Julius and Khalid recently attended the inaugural retreat of the Engineering Biology Research Consortium (EBRC) held at Caltech. EBRC (https://www.ebrc.org) aims to be the leading organization in the field of synthetic biology, showcasing cutting-edge research, identifying and addressing global challenges in the field, and building an inclusive community of students, trainees, academics, government and industry members. EBRC is the next chapter of Synberc, a multi-institutional community that was funded over a 10-year period by the National Science Foundation.
After chairing a morning session on day 1 of the retreat, Julius presented some of the lab’s recent work on the “RNA World Matrix,” describing Kyle, Eric and Angela’s latest work on Cotranscriptional SHAPE-Seq (read more here) and some unpublished work from James.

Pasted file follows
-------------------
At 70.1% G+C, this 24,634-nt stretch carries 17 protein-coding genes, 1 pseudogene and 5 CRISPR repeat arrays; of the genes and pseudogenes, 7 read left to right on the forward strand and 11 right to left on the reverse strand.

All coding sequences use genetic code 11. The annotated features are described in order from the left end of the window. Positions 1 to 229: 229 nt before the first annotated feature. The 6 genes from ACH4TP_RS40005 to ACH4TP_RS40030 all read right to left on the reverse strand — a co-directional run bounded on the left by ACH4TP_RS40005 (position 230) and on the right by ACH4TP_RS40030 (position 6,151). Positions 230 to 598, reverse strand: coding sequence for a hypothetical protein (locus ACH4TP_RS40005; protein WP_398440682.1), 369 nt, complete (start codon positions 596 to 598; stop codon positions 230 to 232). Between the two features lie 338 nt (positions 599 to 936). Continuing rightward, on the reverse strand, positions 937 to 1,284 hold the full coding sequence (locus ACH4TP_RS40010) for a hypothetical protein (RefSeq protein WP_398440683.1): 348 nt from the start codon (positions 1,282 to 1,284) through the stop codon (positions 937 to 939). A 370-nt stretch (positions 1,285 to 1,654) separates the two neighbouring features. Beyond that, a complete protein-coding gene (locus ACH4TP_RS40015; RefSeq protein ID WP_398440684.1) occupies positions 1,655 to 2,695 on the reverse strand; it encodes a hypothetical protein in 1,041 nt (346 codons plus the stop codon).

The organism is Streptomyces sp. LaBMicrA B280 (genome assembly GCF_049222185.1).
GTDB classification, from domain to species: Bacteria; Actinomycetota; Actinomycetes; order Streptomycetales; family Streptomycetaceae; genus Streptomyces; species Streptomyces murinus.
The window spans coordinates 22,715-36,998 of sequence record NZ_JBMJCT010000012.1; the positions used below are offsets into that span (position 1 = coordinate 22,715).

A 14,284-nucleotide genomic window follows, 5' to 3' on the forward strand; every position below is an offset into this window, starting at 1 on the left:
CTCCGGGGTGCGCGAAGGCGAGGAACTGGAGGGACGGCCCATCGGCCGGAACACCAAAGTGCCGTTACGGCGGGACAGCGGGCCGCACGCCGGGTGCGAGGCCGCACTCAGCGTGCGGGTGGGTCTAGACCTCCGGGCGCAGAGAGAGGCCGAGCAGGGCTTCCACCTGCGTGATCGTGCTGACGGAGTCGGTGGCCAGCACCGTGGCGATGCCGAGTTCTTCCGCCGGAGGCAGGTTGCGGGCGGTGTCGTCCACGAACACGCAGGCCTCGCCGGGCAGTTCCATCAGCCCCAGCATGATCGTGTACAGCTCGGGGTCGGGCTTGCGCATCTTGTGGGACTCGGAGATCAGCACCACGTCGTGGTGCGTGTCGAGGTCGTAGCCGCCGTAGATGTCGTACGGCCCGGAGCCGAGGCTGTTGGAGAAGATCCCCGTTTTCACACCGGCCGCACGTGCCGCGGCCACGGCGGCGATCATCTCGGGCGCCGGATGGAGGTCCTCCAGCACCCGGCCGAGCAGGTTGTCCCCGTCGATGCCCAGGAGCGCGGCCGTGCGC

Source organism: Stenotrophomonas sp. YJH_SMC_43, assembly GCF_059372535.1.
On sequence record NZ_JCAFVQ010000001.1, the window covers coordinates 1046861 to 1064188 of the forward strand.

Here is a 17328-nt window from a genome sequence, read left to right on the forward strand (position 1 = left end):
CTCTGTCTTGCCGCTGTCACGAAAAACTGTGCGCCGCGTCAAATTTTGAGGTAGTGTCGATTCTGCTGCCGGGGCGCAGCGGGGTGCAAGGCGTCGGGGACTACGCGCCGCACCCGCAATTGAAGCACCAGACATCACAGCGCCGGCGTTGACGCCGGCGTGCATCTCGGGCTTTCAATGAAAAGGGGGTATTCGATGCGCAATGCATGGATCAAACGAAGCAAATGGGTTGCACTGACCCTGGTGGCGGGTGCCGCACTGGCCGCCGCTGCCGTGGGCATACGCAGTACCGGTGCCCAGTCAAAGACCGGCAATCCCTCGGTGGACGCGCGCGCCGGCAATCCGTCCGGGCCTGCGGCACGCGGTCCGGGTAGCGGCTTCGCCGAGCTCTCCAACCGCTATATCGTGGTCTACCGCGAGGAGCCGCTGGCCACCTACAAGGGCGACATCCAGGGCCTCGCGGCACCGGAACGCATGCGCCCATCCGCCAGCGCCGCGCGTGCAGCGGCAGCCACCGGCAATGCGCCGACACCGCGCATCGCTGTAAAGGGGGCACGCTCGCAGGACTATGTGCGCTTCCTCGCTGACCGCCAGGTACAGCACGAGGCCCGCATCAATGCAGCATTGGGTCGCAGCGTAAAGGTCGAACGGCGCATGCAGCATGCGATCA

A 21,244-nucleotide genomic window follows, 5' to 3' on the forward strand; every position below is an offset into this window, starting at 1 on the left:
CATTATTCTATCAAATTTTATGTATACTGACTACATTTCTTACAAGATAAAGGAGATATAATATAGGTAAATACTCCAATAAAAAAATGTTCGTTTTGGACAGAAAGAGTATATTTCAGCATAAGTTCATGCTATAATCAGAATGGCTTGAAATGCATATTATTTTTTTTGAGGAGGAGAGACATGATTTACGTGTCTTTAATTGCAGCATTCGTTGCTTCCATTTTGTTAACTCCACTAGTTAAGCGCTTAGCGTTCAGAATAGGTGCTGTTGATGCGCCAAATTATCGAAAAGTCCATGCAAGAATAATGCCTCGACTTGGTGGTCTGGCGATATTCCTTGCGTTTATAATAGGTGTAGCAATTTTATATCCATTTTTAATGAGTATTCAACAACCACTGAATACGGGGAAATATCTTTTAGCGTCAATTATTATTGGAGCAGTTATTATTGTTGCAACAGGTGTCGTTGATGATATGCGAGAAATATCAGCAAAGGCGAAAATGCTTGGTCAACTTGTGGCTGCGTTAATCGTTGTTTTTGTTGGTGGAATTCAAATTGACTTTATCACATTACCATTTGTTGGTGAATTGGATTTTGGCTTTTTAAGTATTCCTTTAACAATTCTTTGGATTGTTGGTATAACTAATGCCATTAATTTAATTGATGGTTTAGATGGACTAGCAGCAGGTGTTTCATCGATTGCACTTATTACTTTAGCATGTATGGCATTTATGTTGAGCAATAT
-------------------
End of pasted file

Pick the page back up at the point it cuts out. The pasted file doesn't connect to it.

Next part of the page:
Khalid, who recently joined the Lucks Lab as a postdoc, presented a poster on one of his PhD projects, “Split-Broccoli.” This is the same project that Khalid brought with him to the Cold Spring Harbor Laboratory Synthetic Biology Course last summer. For his work and poster presentation on engineering a fluorescence-activating split aptamer system that functions in vivo, Khalid took home one of three outstanding poster contribution awards.
Members of Northwestern’s Center for Synthetic Biology were also recognized at the inaugural EBRC retreat. Anne d’Aquino, a PhD student in the Jewett lab at Northwestern (http://jewettlab.northwestern.edu) also took home an outstanding poster contribution award, and Ashty Karim, also in Mike Jewett’s lab, presented one of the publicly webcast keynote talks on “A Cell-Free Framework for Rapid Biosynthetic Pathway Prototyping.”
We’re looking forward to the next EBRC retreat, to be held at Northwestern on March 24th and 25th, 2017!